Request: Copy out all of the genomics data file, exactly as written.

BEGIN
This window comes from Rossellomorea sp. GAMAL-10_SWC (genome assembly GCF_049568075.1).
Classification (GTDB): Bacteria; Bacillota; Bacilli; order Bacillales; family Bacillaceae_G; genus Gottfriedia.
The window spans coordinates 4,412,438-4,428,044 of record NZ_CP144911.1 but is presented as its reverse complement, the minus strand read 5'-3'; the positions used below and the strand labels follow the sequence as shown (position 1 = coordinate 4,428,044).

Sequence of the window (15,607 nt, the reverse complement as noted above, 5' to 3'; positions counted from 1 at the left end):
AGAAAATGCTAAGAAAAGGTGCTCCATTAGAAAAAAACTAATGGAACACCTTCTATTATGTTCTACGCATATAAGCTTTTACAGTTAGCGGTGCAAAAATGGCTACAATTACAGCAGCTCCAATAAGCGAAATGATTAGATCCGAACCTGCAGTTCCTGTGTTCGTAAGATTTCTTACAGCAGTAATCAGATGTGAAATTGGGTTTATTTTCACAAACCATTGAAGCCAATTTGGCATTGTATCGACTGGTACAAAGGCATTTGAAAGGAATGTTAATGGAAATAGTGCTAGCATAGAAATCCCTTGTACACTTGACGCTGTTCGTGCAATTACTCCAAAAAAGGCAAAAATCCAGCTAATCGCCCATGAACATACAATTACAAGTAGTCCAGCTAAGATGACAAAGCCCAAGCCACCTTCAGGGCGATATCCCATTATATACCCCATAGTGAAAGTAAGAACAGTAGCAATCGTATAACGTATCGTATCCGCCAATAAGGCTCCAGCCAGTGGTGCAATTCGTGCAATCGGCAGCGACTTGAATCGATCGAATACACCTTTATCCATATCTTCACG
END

This window comes from Rossellomorea sp. GAMAL-10_SWC (genome assembly GCF_049568075.1).
Classification (GTDB): Bacteria; Bacillota; Bacilli; order Bacillales; family Bacillaceae_G; genus Gottfriedia.
The window spans coordinates 4,412,438-4,428,044 of record NZ_CP144911.1 but is presented as its reverse complement, the minus strand read 5'-3'; the positions used below and the strand labels follow the sequence as shown (position 1 = coordinate 4,428,044).

Sequence of the window (15,607 nt, the reverse complement as noted above, 5' to 3'; positions counted from 1 at the left end):
AGAAAATGCTAAGAAAAGGTGCTCCATTAGAAAAAAACTAATGGAACACCTTCTATTATGTTCTACGCATATAAGCTTTTACAGTTAGCGGTGCAAAAATGGCTACAATTACAGCAGCTCCAATAAGCGAAATGATTAGATCCGAACCTGCAGTTCCTGTGTTCGTAAGATTTCTTACAGCAGTAATCAGATGTGAAATTGGGTTTATTTTCACAAACCATTGAAGCCAATTTGGCATTGTATCGACTGGTACAAAGGCATTTGAAAGGAATGTTAATGGAAATAGTGCTAGCATAGAAATCCCTTGTACACTTGACGCTGTTCGTGCAATTACTCCAAAAAAGGCAAAAATCCAGCTAATCGCCCATGAACATACAATTACAAGTAGTCCAGCTAAGATGACAAAGCCCAAGCCACCTTCAGGGCGATATCCCATTATATACCCCATAGTGAAAGTAAGAACAGTAGCAATCGTATAACGTATCGTATCCGCCAATAAGGCTCCAGCCAGTGGTGCAATTCGTGCAATCGGCAGCGACTTGAATCGATCGAATACACCTTTATCCATATCTTCACG